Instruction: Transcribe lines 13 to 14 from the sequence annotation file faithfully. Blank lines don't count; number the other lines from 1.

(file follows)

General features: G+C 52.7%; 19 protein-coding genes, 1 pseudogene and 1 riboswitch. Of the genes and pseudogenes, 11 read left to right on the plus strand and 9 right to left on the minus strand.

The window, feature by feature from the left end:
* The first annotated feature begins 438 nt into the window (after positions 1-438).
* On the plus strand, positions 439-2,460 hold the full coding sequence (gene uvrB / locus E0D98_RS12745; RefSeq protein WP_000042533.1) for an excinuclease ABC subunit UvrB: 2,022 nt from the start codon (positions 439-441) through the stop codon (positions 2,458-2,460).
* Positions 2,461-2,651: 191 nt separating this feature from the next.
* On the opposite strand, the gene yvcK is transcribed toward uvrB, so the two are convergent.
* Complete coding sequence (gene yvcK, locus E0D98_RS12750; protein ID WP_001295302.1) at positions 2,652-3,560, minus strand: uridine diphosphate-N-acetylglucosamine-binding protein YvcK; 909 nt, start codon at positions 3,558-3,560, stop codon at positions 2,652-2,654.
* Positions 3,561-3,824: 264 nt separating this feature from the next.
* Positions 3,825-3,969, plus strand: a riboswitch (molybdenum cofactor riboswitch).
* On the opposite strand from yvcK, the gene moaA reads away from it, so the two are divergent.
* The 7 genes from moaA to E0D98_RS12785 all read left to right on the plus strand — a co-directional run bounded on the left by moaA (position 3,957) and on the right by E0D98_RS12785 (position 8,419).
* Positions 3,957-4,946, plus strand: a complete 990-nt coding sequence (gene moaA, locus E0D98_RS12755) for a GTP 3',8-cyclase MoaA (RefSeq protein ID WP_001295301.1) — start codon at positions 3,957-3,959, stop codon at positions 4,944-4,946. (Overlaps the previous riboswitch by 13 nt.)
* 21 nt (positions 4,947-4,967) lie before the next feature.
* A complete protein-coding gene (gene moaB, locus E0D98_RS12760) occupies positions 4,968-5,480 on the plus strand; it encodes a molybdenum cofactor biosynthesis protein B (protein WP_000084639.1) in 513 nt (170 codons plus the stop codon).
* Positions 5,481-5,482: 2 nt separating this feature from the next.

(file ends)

* 21 nt (positions 4,947-4,967) lie before the next feature.
* A complete protein-coding gene (gene moaB, locus E0D98_RS12760) occupies positions 4,968-5,480 on the plus strand; it encodes a molybdenum cofactor biosynthesis protein B (protein WP_000084639.1) in 513 nt (170 codons plus the stop codon).